Harya and her parents have been so welcoming to me here in Ethiopia. From greeting me early in the morning at Bole International Airport to introducing me to numerous Ethiopian dishes to teaching me about the local culture and customs, they have gone out of their way to make me feel comfortable and at home. On one night, they take me to a restaurant that also provides entertainment of local music and local dance. The food is good, and the dancing is even better. At one point, one of the dancers approaches our table and approaches us one by one to dance a couple 8-counts with her.
Thank you so much to Harya and her family for making me feel so comfortable!
Although the minibuses are technically a means to get from one place to another, when taking them in and around Addis, they become an adventure in themselves. Step one of the adventure is getting on the right bus. Each bus is painted blue on its bottom half and white on its top, and each holds about ten passengers plus the driver and money-collector. The money-collector leans out the side window and yells the bus’ destination. However, even if I know which bus I am looking for, the names of the final destinations are pronounced so differently than what I would have expected, that I still find a hard time figuring out which bus is the correct bus. For example, if I am headed to the stadium, which is near the center of town, “stadium” is pronounced as a one-syllable word that only contains the consonants from the original. Harya and I hear “stdm, stdm” as they pass. As of a couple years ago, there is stricter regulations surrounding over-packing these buses, and therefore, every passenger must have a “seat”, which is still not large by any means. Harya and I eventually find a bus that has two open seats and is heading in the direction we want to travel, we board the bus, pay the very reasonable fare, and then continue on our way.
We take many of these buses in our time in Addis as well as when we venture on our day trip to Kuriftu Lake. For the most part, it is a relatively easy even if not the most comfortable experience. However, there is one occasion where Harya and I find the last two available seats located in the back row, which they claim can fit four people across. In the rows ahead of us, we smell that someone has lathered their hair with butter in the morning, and then probably has spent most of the day outside in the sun allowing the butter to become rancid. I learn that buttering one’s hair can make it incredibly soft; however, I would prefer not to be victim to the smell of this process. We are lucky that in this particular case, the windows of the mini-bus have not been sealed shut (as they often are) and we alternate between being smelling the heavy exhaust of the road and the rancid butter from the hair ahead of us. This is a bit of a longer ride, as it is part of our journey back from the lake; however, we chalk it up as just part of the possibly too-authentic mini-bus experience.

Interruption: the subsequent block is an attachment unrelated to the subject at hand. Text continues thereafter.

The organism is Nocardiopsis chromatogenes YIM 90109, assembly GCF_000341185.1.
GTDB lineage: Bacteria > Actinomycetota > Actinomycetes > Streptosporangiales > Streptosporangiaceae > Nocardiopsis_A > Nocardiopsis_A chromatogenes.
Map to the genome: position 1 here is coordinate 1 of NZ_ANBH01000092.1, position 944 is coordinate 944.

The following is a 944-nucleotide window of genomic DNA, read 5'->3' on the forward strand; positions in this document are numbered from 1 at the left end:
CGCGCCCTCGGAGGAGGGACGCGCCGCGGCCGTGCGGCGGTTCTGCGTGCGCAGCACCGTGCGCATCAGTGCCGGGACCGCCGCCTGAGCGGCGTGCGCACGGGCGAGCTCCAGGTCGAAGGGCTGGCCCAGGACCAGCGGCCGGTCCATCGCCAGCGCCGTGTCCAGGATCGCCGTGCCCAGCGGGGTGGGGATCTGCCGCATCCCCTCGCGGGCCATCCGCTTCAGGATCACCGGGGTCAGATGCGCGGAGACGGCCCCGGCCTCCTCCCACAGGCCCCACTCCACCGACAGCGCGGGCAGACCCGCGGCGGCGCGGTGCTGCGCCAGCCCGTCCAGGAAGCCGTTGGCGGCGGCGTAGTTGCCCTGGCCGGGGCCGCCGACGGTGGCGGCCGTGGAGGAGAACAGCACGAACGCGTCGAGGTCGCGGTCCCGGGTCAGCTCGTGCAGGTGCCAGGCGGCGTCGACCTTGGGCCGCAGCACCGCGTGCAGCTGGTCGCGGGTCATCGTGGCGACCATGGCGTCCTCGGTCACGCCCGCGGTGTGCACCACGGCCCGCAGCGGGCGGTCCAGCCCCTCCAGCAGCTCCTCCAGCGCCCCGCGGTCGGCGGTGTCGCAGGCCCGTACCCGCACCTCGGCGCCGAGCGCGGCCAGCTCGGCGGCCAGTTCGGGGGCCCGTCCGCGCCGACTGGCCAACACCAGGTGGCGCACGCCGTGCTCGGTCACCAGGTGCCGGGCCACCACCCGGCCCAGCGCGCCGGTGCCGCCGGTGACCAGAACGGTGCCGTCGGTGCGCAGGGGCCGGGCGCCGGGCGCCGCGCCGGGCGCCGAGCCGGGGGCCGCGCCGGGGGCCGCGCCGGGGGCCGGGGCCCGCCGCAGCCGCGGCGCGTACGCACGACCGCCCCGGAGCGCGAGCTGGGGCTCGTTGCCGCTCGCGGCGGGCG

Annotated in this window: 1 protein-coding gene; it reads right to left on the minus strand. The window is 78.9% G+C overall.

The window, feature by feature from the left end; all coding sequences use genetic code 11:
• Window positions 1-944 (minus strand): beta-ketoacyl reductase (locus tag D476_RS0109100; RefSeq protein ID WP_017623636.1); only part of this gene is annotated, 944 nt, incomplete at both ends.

One of the highlights of today was our trip to the Enrico Bakery. This bakery, which has been around for at least 50 years, makes a couple pastries that are known citywide and they are sold out minutes after taking them out of the oven. Therefore, Harya and I venture over with some time to spare to ensure that I get to try this delicious treat from her childhood. We get there a little on the early side because we hear that these delectable items are supposed to emerge around 3pm. In the next half an hour, nothing appears except for more and more people that are clamoring for their snack. Harya and I are meanwhile seated at a table near the window watching a girl no more than three years old sprint circles around the bakery. Eventually, the impatience level rises among all of the customers, and Harya and I feel that the moment is near. We agree that I will watch the table while she sneaks her way to the counter to collect our cakes. She returns early and I am impressed not only by her ability to navigate the shop, but also by the taste of these pastries that have just been built up in my mind over the last hour. We order more than we can eat because the price is relatively inexpensive and anything that we don’t eat, we are sure that we’ll be able to find others who will.
After the bakery, Harya and I walk through much of Addis Ababa taking in the sights, smells, and scenery. We take turns holding the leftovers from the bakery and I later learn that based on the wrapper surrounding these extra pieces of cake, most people passing us can suspect what we are holding. I had assumed that the funny looks coming in my direction had been because I don’t exactly fit in with the other people walking the streets of Addis, but I now think that it is probably a combination that includes my holding such a desirable snack. When discussing said cakes amongst Harya’s friends later in the evening, I learn that some received them as treats for doing well in school or not crying when visiting the doctors or on very special occasions. The Enrico Bakery with its very unassuming storefront seems to have been a delicious part of life in Addis for many years.
After visiting Harya’s dad, who works as a professor at the University, and swinging by the Red Terror Museum to learn more of Ethiopia’s past, we venture up into the hills just north of Addis. Although we are not far from the city, the air is clearer and cooler, the trees are more numerous, and life seems calmer. We visit St. Raguel’s Church, where we inspect some very old caves and enjoy explanations on some of the very intricate paintings within the church. We then continue on to Entoto St. Mary, where we learn of the history of the church and of Ethiopia more generally. In front of Entoto, we witness many of the sick who have come to try to heal the illnesses of themselves or their children. Today is both relaxing and educational.